Warning, this story may turn you off of gardening forever. A Taiwanese woman was weeding around relatives' graves when a gust of wind blew what she thought was dirt into her eyes. Hours later, with her eyes still swollen and in pain, the 28-year-old went to a hospital, where doctors found something pretty horrifying: four bees, each about 0.15 inches long, under her left eyelid. Upon spotting what appeared to be an insect leg while examining the woman's eye, "I grabbed the leg and very slowly took one out, then I saw another one, and another, and another," an ophthalmology professor at the hospital tells the BBC. "They were still intact and all alive." The bees were sweat bees or halictidae, small insects that, in addition to nectar and pollen, also feed off human sweat and tears.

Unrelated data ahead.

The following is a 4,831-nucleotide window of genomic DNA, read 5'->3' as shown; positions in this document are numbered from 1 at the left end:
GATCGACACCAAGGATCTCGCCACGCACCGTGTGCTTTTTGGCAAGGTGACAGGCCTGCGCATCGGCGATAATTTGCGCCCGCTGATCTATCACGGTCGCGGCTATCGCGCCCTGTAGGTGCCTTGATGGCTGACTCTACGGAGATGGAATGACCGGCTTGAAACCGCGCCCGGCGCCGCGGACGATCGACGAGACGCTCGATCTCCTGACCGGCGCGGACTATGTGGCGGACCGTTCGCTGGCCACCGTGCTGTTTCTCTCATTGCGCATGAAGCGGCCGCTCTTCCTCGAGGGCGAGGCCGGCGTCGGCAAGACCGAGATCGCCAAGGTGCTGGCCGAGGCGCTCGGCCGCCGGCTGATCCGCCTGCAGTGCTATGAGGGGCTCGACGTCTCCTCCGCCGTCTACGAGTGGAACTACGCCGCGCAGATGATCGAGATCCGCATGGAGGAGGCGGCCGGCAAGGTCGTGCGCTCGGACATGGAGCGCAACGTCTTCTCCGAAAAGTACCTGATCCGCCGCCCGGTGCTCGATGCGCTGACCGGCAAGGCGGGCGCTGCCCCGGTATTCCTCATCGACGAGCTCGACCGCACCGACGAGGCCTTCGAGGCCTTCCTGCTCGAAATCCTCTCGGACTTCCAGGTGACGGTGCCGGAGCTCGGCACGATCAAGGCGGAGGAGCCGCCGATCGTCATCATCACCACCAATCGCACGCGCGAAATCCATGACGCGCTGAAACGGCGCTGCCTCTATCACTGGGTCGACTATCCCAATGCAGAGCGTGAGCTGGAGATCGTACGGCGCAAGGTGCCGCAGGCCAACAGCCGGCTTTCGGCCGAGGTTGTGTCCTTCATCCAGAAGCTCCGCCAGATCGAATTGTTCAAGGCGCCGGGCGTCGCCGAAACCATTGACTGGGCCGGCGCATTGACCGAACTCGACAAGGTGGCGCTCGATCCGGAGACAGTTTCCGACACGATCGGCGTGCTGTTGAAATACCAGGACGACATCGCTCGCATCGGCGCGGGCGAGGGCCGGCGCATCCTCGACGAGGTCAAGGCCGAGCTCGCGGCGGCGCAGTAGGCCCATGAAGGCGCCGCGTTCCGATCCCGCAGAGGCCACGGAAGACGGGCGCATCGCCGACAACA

The incident took place during the Qingming Festival, or Tomb Sweeping Day, which was last week, per the Washington Post. "She was wearing contact lenses so she didn't dare to rub her eyes in case she broke the lens. If she did she could have induced the bees to produce venom," the professor says. "She could have gone blind." Instead, the woman is expected to make a full recovery. As for the bees, they are still alive and were sent out for research. A study in the Journal of the Kansas Entomological Society documents 262 cases of the bees drinking human tears in Thailand, but an associate professor of entomology at National Taiwan University says this may be the first case of a sweat bee actually getting caught in a person's anatomy. (A swarm of bees followed this woman for two days.)